Farmers’ revolt hits tourist industry in Argentina
On March 11 Argentina's President Cristina Fernández de Kirchner announced a series of taxes on farm exports such as soya and wheat. Aimed at curbing inflation and improving Argentina's ever worsening fiscal balance, it was the second major agricultural tax hike in just four months.
On March 11 Argentina’s President Cristina Fernández de Kirchner announced a series of taxes on farm exports such as soya and wheat. Aimed at curbing inflation and improving Argentina’s ever worsening fiscal balance, it was the second major agricultural tax hike in just four months. The announcement proved to be the final straw for thousands of Argentine farmers who, incensed by the new taxes, blocked every major highway in the country. The blockades have continued now for over three months during which time supermarket shelves have slowly emptied and prices for foodstuffs have rocketed.
One of the sectors most hard hit by the farmer’s revolt has been tourism. According to recent figures released by the Argentine Business Federation of Hotels and Restaurants the first three weeks of the blockades alone caused loses in the Argentine tourist industry of 73 million pesos (around $24 million). At the same time thousands of jobs in the tourist industry are now at risk and many hotels and restaurants in Argentina face the possibility of imminent closure unless the blockades are lifted.
Last weekend was a bank holiday in Argentina but, with over 300 roads blocked, an estimated 60% of coaches were marooned on highways and bus stations all over the country. Many coach companies simply stopped issuing tickets altogether. Long distance coach companies also reported a 40% drop in ticket sales in comparison with other weekends.
In response hundreds of tourist industry workers descended on Highway 14 in the province of Entre Rios to vent their frustration at the farmers for the damage they have caused to the tourist industry and the thousands of jobs they are now putting at risk.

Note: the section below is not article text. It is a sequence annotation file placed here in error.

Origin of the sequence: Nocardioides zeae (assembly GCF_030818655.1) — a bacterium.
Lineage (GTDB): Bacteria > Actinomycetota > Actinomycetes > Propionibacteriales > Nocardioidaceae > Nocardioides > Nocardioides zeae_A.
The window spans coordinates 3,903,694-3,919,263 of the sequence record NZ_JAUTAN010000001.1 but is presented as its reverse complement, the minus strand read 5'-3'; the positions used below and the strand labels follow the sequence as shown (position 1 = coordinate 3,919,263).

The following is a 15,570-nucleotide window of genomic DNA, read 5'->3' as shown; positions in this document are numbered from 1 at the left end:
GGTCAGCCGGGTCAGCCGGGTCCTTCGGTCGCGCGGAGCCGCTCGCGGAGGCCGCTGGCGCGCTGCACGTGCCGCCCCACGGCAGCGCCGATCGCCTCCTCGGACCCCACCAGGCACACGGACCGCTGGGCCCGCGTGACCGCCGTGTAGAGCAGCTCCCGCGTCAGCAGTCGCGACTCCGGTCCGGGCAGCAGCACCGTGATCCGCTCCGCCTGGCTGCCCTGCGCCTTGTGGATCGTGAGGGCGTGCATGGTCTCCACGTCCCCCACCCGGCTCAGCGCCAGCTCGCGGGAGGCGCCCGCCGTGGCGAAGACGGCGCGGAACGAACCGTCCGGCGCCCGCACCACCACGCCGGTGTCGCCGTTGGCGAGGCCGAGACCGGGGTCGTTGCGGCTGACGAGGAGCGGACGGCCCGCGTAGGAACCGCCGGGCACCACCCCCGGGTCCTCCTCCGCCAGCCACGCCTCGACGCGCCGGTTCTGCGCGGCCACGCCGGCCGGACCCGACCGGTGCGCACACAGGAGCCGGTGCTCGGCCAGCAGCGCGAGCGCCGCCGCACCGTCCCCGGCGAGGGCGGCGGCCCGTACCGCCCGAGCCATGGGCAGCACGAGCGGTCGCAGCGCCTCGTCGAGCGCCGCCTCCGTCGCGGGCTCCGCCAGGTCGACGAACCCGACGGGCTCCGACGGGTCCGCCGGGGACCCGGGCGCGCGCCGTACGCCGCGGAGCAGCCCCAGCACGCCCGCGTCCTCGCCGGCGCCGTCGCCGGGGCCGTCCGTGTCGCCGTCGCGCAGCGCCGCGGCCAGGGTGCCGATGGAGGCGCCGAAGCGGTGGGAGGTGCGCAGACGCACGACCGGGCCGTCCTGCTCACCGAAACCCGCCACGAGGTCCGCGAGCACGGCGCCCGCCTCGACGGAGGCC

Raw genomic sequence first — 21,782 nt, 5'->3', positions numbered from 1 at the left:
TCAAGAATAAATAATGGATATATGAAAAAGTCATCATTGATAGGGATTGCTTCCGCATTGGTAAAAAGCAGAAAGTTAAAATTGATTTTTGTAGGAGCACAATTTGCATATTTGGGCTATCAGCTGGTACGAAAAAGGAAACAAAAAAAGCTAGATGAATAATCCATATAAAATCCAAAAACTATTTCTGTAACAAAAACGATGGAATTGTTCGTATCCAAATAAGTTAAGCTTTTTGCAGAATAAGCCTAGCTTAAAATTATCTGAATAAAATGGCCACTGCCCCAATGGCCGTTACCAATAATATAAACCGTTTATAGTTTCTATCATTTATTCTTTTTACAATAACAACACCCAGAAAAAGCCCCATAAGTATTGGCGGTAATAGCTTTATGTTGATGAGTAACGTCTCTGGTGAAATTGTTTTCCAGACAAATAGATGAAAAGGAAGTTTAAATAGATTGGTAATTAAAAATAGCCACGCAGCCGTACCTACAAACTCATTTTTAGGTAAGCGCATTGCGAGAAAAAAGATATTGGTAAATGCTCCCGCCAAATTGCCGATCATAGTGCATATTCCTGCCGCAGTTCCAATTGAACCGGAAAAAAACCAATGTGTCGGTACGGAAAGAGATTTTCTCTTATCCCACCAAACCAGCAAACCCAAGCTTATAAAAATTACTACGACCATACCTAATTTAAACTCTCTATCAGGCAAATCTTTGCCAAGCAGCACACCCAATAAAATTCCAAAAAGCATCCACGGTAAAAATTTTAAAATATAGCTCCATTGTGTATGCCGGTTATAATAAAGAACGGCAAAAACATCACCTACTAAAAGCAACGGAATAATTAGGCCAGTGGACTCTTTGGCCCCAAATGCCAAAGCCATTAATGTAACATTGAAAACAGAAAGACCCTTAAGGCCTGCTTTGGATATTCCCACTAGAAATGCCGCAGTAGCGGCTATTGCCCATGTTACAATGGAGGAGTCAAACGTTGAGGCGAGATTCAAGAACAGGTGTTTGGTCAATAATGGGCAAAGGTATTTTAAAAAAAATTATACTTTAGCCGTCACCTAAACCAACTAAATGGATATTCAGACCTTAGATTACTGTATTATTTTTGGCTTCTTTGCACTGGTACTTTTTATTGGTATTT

Since the devaluation of the peso Argentina has become an increasingly popular tourist destination and the number of tourists has continued to go up year on year by around 10% since 2003. As yet there are no official figures revealing the impact that the crisis has had on the number of foreign visitors entering Argentina but it is likely that the crisis will be most felt in the budget travel sector. This is because the cheapest way to see Argentina is by long-distance coach. Coaches have been held up in some instances for days during the last three months.
Making matters worse for the tourist industry is the fact that the farm workers strike has happened at a time when economists believe that inflation is running at least twice the official rate of 8%. This, coupled with food shortages, is making life very hard for hotel owners all over the county.
“The strike has no doubt affected our business, but it has occurred at a time of the year which is historically slow, so it’s hard to gauge how much it has hurt,” said John Johnston, owner of the Castillo Hotel in Salta.
“In the next month we may have a clearer picture. But what really is clearly curtailing commercial activity in general is inflation, exacerbated by the agricultural paralysis.
“One year ago a kilo of filet cost us 12 pesos ($4) – it’s now up to 24 pesos ($8) and with the blockades it has been sometimes difficult to find in the last few months. International travellers probably don’t perceive the problem unless they go to the same restaurant or hotel over a period of time. Of course, Argentina has a propensity towards inflation, and chaos, and the current government is promoting both.”
This feeling is echoed amongst other hotel owners around the country who might be sympathetic to the farmer’s cause but are now blaming the farmers and an uncompromising government for their plight.
While the stand off is now officially at an end after the government agreed to a reduction in export duty caps last week, many farmers have refused to call off protest action and hundreds of main roads remain blocked. Now Argentine truck drivers, many of whom have spent the last three months out of work due to the blockade, are also blocking roads. The truck drivers want guarantees that the farmers will reopen the grain trade for good. With no guarantees forthcoming the blockades are likely to continue.